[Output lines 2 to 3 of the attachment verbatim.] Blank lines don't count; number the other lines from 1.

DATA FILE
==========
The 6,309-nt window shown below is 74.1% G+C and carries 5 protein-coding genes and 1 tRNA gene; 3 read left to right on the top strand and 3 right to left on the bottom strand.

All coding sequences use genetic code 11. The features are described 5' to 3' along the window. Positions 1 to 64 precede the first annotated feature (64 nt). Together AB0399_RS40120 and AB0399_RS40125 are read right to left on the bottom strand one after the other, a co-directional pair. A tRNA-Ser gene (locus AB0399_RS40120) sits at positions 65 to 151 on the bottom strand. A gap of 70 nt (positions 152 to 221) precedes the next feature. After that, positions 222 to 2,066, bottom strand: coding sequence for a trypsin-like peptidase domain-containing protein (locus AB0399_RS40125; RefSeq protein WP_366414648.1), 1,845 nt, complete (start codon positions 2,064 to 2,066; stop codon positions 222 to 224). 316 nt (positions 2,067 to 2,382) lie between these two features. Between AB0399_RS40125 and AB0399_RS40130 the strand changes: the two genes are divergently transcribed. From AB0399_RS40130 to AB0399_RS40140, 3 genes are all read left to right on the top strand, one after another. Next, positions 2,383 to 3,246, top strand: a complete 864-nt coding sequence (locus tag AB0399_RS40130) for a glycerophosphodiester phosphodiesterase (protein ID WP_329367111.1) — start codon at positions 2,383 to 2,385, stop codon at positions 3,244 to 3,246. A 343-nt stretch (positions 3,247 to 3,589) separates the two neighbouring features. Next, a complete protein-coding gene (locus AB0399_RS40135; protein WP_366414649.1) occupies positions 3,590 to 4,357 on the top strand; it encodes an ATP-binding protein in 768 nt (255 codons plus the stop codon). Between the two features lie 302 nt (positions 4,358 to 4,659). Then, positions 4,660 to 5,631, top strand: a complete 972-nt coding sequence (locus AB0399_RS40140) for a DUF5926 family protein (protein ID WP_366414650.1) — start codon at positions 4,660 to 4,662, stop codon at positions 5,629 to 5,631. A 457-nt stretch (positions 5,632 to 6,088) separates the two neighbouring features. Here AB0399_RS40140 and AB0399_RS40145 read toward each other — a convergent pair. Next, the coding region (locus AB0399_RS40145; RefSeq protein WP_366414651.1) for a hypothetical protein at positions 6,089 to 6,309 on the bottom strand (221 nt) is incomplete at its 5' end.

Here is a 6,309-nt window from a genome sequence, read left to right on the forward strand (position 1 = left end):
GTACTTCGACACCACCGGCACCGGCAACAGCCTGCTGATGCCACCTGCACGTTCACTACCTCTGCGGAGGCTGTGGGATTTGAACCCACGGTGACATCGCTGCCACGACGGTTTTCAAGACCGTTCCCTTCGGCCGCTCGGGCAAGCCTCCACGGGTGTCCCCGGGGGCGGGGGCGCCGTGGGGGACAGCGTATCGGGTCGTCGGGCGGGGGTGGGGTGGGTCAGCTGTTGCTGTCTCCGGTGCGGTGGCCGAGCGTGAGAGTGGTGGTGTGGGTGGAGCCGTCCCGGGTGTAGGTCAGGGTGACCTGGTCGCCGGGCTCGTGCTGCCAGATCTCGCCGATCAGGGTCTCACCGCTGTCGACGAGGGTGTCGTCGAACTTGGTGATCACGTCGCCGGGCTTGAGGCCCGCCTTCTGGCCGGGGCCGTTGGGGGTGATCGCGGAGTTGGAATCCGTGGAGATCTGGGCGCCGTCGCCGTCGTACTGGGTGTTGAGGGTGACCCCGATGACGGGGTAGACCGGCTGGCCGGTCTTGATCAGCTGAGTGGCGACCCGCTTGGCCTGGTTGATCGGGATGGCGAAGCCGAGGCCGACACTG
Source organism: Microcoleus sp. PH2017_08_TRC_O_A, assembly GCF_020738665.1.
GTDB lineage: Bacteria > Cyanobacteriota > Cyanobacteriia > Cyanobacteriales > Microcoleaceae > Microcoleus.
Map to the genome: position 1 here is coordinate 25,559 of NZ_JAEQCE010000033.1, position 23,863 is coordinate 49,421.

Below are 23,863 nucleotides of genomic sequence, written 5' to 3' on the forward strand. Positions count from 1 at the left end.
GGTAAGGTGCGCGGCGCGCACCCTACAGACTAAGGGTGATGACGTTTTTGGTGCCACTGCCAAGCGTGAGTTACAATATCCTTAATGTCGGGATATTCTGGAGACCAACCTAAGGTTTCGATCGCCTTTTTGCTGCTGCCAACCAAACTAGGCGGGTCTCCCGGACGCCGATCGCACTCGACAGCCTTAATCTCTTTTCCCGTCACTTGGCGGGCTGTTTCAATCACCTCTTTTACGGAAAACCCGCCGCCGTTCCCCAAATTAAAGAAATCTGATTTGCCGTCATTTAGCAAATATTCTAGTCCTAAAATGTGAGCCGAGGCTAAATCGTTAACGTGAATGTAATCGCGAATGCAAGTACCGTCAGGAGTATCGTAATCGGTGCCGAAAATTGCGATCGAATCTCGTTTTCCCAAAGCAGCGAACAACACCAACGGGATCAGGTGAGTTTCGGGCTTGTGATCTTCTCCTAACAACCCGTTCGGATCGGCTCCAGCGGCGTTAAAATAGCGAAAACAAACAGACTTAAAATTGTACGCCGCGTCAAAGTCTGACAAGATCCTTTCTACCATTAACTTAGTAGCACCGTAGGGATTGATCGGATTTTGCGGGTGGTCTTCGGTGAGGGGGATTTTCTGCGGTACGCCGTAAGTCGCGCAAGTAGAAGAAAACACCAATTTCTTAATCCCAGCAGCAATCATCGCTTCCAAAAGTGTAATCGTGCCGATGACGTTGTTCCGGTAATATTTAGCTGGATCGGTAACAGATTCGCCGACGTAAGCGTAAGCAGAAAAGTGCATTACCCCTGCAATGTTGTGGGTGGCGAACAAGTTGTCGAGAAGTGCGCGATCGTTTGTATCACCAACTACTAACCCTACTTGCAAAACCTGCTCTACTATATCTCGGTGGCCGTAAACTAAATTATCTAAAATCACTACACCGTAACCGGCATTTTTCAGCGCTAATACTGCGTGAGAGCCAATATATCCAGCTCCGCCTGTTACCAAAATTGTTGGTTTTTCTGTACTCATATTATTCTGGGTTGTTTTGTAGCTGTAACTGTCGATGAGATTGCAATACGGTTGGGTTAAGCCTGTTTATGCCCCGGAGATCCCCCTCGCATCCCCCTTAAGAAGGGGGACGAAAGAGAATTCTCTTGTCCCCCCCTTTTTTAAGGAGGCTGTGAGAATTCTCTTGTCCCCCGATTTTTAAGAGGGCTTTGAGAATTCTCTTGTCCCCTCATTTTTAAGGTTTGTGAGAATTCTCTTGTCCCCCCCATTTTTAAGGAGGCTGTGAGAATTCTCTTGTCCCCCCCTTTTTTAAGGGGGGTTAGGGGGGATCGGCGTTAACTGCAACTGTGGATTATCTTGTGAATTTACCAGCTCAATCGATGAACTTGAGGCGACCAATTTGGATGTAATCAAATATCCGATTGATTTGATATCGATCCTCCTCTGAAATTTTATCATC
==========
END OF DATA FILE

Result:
All coding sequences use genetic code 11. The features are described 5' to 3' along the window. Positions 1 to 64 precede the first annotated feature (64 nt). Together AB0399_RS40120 and AB0399_RS40125 are read right to left on the bottom strand one after the other, a co-directional pair. A tRNA-Ser gene (locus AB0399_RS40120) sits at positions 65 to 151 on the bottom strand. A gap of 70 nt (positions 152 to 221) precedes the next feature. After that, positions 222 to 2,066, bottom strand: coding sequence for a trypsin-like peptidase domain-containing protein (locus AB0399_RS40125; RefSeq protein WP_366414648.1), 1,845 nt, complete (start codon positions 2,064 to 2,066; stop codon positions 222 to 224). 316 nt (positions 2,067 to 2,382) lie between these two features. Between AB0399_RS40125 and AB0399_RS40130 the strand changes: the two genes are divergently transcribed. From AB0399_RS40130 to AB0399_RS40140, 3 genes are all read left to right on the top strand, one after another. Next, positions 2,383 to 3,246, top strand: a complete 864-nt coding sequence (locus tag AB0399_RS40130) for a glycerophosphodiester phosphodiesterase (protein ID WP_329367111.1) — start codon at positions 2,383 to 2,385, stop codon at positions 3,244 to 3,246. A 343-nt stretch (positions 3,247 to 3,589) separates the two neighbouring features. Next, a complete protein-coding gene (locus AB0399_RS40135; protein WP_366414649.1) occupies positions 3,590 to 4,357 on the top strand; it encodes an ATP-binding protein in 768 nt (255 codons plus the stop codon). Between the two features lie 302 nt (positions 4,358 to 4,659). Then, positions 4,660 to 5,631, top strand: a complete 972-nt coding sequence (locus AB0399_RS40140) for a DUF5926 family protein (protein ID WP_366414650.1) — start codon at positions 4,660 to 4,662, stop codon at positions 5,629 to 5,631. A 457-nt stretch (positions 5,632 to 6,088) separates the two neighbouring features. Here AB0399_RS40140 and AB0399_RS40145 read toward each other — a convergent pair. Next, the coding region (locus AB0399_RS40145; RefSeq protein WP_366414651.1) for a hypothetical protein at positions 6,089 to 6,309 on the bottom strand (221 nt) is incomplete at its 5' end.

Here is a 6,309-nt window from a genome sequence, read left to right on the forward strand (position 1 = left end):